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Simple question for the OP, how did you decided on the upgrade?
Did you choose the shock, said you wanted the upgrade, and the LBS worker said he did the same upgrade and was happy with it?
Or you wanted to upgrade the shock to coil and asked the LBS about what shock should you get.
Fox has no fault in this.
Specialized has no fault in this, apart from just being Specialized.
The LBS may have a some amount of guilt.
 

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So the dealer suggested that option and then installed it before you picked the car up brand new from the dealer? The dealer should be sued.
Plenty of dealers will install **** that will improve performance, while reducing engine life. When you start requesting bespoke options, it's on you.
 

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Plenty of dealers will install **** that will improve performance, while reducing engine life. When you start requesting bespoke options, it's on you.
Not true at all, cmon dude. If you are buying a new car and THEY suggest the change THEY are also responsible for letting you know that it will void the warranty and I do not know any dealerships that would make that suggestion on a brand new car. How about you call all of the Honda or Toyota dealers in your area and see if they will swap out the engine for a different one and no additional costs on a brand new vehicle. Bet you can’t find one.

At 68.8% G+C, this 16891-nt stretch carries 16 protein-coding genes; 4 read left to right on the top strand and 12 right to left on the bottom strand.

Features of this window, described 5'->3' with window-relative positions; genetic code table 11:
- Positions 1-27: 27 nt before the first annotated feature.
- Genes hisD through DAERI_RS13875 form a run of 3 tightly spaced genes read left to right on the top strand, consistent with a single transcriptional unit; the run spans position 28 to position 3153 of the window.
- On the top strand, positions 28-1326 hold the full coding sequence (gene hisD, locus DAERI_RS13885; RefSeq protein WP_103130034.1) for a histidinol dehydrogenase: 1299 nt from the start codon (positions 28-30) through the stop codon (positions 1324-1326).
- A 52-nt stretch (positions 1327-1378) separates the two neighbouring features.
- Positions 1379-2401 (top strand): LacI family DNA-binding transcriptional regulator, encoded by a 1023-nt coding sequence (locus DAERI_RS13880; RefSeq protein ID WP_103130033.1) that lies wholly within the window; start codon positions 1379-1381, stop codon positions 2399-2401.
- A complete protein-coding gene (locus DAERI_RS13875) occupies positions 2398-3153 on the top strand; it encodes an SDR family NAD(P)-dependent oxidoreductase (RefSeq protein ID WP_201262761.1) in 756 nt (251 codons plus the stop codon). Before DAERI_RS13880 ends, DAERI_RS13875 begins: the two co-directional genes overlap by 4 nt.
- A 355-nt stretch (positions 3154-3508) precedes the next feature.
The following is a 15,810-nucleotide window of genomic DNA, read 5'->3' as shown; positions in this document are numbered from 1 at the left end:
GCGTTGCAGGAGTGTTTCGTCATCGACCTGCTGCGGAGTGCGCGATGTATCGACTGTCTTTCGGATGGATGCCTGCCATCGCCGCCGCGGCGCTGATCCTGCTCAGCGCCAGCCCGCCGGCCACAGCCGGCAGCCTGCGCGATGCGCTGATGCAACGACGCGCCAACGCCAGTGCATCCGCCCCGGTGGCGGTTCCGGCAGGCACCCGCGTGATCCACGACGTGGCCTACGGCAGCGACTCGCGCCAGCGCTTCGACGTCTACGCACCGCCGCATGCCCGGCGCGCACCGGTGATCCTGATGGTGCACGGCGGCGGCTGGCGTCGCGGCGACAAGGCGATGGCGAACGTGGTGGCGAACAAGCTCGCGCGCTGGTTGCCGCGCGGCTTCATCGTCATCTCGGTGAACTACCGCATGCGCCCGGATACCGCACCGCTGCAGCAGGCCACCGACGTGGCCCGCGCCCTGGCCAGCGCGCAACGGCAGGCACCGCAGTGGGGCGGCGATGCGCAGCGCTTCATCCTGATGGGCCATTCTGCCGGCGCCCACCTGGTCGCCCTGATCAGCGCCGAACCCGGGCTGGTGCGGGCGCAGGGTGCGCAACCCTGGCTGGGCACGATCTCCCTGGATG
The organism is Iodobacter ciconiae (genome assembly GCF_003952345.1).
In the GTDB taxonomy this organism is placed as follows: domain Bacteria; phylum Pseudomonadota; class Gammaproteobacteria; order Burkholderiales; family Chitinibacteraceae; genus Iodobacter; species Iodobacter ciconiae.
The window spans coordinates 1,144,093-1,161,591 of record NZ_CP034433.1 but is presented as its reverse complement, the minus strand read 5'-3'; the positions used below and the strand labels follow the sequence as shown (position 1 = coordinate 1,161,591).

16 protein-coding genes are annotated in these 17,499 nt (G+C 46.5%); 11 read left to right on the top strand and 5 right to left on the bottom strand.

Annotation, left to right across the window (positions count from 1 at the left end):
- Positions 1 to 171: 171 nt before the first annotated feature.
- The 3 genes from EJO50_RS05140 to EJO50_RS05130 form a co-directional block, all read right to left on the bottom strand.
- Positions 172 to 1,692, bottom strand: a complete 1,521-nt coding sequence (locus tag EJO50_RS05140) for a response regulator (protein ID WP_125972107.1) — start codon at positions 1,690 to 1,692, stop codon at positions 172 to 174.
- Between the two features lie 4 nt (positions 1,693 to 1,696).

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He's does share some, not most but some, as the buyer/owner he has the final say on what gets upgraded or not, and if he ok'd the change he had some culpability.
When a shop is selling a new bike and makes a recommendation to install a shock, then the shop holds responsibility for the recommendation.
 

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When a shop is selling a new bike and makes a recommendation to install a shock, then the shop holds responsibility for the recommendation.
And you hold responsibility for accepting their recommendation, it's just a recommendation, a suggestion, not an order. I can recommend you drop out of college, that you go break into a bank, etc, in the end you are the one with the choice and power to do it or not. I'm not saying he bears full responsibility but some of it he does for sure. Only way I see the shop having 100% responsibility would be if they swapped the shock without his prior knowledge or consent